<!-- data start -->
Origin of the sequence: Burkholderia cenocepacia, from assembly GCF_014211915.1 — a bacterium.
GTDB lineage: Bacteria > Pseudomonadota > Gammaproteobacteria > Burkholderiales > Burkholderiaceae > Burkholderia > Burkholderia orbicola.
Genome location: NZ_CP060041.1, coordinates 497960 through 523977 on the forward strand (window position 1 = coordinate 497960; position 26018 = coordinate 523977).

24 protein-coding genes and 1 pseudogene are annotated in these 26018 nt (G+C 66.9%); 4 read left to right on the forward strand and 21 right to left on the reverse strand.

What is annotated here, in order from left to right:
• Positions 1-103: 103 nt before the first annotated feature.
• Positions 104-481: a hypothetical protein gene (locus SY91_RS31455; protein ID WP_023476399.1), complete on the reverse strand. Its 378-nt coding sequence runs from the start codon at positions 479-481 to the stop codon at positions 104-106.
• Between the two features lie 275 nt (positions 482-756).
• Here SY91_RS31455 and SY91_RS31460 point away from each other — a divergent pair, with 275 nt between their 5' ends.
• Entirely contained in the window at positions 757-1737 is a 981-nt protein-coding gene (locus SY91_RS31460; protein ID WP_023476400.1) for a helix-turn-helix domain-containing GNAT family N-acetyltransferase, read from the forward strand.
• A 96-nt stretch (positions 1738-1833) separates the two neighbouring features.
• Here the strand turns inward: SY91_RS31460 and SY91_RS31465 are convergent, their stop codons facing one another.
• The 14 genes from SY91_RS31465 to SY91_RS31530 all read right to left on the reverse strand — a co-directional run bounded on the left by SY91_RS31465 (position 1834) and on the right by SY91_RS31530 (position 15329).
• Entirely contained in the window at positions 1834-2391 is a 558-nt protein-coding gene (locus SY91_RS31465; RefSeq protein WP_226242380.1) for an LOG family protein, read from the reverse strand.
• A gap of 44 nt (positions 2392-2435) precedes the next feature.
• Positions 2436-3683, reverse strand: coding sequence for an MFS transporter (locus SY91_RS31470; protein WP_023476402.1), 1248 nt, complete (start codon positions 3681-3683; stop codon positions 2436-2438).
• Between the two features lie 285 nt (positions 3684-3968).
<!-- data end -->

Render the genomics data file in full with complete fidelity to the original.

Origin of the sequence: Burkholderia cenocepacia, from assembly GCF_014211915.1 — a bacterium.
GTDB lineage: Bacteria > Pseudomonadota > Gammaproteobacteria > Burkholderiales > Burkholderiaceae > Burkholderia > Burkholderia orbicola.
Genome location: NZ_CP060041.1, coordinates 497960 through 523977 on the forward strand (window position 1 = coordinate 497960; position 26018 = coordinate 523977).

24 protein-coding genes and 1 pseudogene are annotated in these 26018 nt (G+C 66.9%); 4 read left to right on the forward strand and 21 right to left on the reverse strand.

What is annotated here, in order from left to right:
• Positions 1-103: 103 nt before the first annotated feature.
• Positions 104-481: a hypothetical protein gene (locus SY91_RS31455; protein ID WP_023476399.1), complete on the reverse strand. Its 378-nt coding sequence runs from the start codon at positions 479-481 to the stop codon at positions 104-106.
• Between the two features lie 275 nt (positions 482-756).
• Here SY91_RS31455 and SY91_RS31460 point away from each other — a divergent pair, with 275 nt between their 5' ends.
• Entirely contained in the window at positions 757-1737 is a 981-nt protein-coding gene (locus SY91_RS31460; protein ID WP_023476400.1) for a helix-turn-helix domain-containing GNAT family N-acetyltransferase, read from the forward strand.
• A 96-nt stretch (positions 1738-1833) separates the two neighbouring features.
• Here the strand turns inward: SY91_RS31460 and SY91_RS31465 are convergent, their stop codons facing one another.
• The 14 genes from SY91_RS31465 to SY91_RS31530 all read right to left on the reverse strand — a co-directional run bounded on the left by SY91_RS31465 (position 1834) and on the right by SY91_RS31530 (position 15329).
• Entirely contained in the window at positions 1834-2391 is a 558-nt protein-coding gene (locus SY91_RS31465; RefSeq protein WP_226242380.1) for an LOG family protein, read from the reverse strand.
• A gap of 44 nt (positions 2392-2435) precedes the next feature.
• Positions 2436-3683, reverse strand: coding sequence for an MFS transporter (locus SY91_RS31470; protein WP_023476402.1), 1248 nt, complete (start codon positions 3681-3683; stop codon positions 2436-2438).
• Between the two features lie 285 nt (positions 3684-3968).